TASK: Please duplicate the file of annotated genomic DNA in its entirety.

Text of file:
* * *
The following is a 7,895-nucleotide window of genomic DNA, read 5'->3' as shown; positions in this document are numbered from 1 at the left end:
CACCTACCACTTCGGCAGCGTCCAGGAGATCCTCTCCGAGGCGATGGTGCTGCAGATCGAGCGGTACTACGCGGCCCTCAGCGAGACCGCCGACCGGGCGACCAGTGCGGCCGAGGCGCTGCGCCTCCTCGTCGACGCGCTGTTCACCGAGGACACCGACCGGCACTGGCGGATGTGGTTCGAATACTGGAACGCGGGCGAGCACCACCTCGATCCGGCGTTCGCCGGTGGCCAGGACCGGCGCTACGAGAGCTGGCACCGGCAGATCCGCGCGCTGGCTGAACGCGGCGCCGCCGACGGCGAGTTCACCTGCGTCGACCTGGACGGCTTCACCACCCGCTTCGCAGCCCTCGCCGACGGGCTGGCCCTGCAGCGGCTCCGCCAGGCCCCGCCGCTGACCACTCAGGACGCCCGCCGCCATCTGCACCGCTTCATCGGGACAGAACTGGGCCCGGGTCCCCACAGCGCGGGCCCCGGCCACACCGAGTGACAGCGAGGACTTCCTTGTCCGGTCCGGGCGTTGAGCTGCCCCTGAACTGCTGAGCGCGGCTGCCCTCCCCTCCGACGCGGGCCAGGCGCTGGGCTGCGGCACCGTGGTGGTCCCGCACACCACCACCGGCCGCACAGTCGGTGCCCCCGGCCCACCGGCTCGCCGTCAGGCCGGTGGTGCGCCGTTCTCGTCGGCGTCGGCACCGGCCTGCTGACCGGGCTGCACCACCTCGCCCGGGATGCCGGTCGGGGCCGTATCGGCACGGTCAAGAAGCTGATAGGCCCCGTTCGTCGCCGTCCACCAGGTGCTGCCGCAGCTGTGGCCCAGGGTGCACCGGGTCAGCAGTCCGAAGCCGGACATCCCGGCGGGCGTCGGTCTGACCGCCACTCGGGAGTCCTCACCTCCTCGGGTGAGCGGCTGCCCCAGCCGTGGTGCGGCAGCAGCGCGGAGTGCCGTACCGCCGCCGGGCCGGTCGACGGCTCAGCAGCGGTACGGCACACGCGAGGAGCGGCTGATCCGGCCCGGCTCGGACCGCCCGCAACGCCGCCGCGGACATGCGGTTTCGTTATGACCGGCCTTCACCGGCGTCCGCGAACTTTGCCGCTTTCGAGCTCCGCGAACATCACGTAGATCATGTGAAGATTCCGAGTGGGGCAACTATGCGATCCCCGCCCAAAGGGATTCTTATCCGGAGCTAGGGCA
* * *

The following is a 7,895-nucleotide window of genomic DNA, read 5'->3' as shown; positions in this document are numbered from 1 at the left end:
CACCTACCACTTCGGCAGCGTCCAGGAGATCCTCTCCGAGGCGATGGTGCTGCAGATCGAGCGGTACTACGCGGCCCTCAGCGAGACCGCCGACCGGGCGACCAGTGCGGCCGAGGCGCTGCGCCTCCTCGTCGACGCGCTGTTCACCGAGGACACCGACCGGCACTGGCGGATGTGGTTCGAATACTGGAACGCGGGCGAGCACCACCTCGATCCGGCGTTCGCCGGTGGCCAGGACCGGCGCTACGAGAGCTGGCACCGGCAGATCCGCGCGCTGGCTGAACGCGGCGCCGCCGACGGCGAGTTCACCTGCGTCGACCTGGACGGCTTCACCACCCGCTTCGCAGCCCTCGCCGACGGGCTGGCCCTGCAGCGGCTCCGCCAGGCCCCGCCGCTGACCACTCAGGACGCCCGCCGCCATCTGCACCGCTTCATCGGGACAGAACTGGGCCCGGGTCCCCACAGCGCGGGCCCCGGCCACACCGAGTGACAGCGAGGACTTCCTTGTCCGGTCCGGGCGTTGAGCTGCCCCTGAACTGCTGAGCGCGGCTGCCCTCCCCTCCGACGCGGGCCAGGCGCTGGGCTGCGGCACCGTGGTGGTCCCGCACACCACCACCGGCCGCACAGTCGGTGCCCCCGGCCCACCGGCTCGCCGTCAGGCCGGTGGTGCGCCGTTCTCGTCGGCGTCGGCACCGGCCTGCTGACCGGGCTGCACCACCTCGCCCGGGATGCCGGTCGGGGCCGTATCGGCACGGTCAAGAAGCTGATAGGCCCCGTTCGTCGCCGTCCACCAGGTGCTGCCGCAGCTGTGGCCCAGGGTGCACCGGGTCAGCAGTCCGAAGCCGGACATCCCGGCGGGCGTCGGTCTGACCGCCACTCGGGAGTCCTCACCTCCTCGGGTGAGCGGCTGCCCCAGCCGTGGTGCGGCAGCAGCGCGGAGTGCCGTACCGCCGCCGGGCCGGTCGACGGCTCAGCAGCGGTACGGCACACGCGAGGAGCGGCTGATCCGGCCCGGCTCGGACCGCCCGCAACGCCGCCGCGGACATGCGGTTTCGTTATGACCGGCCTTCACCGGCGTCCGCGAACTTTGCCGCTTTCGAGCTCCGCGAACATCACGTAGATCATGTGAAGATTCCGAGTGGGGCAACTATGCGATCCCCGCCCAAAGGGATTCTTATCCGGAGCTAGGGCA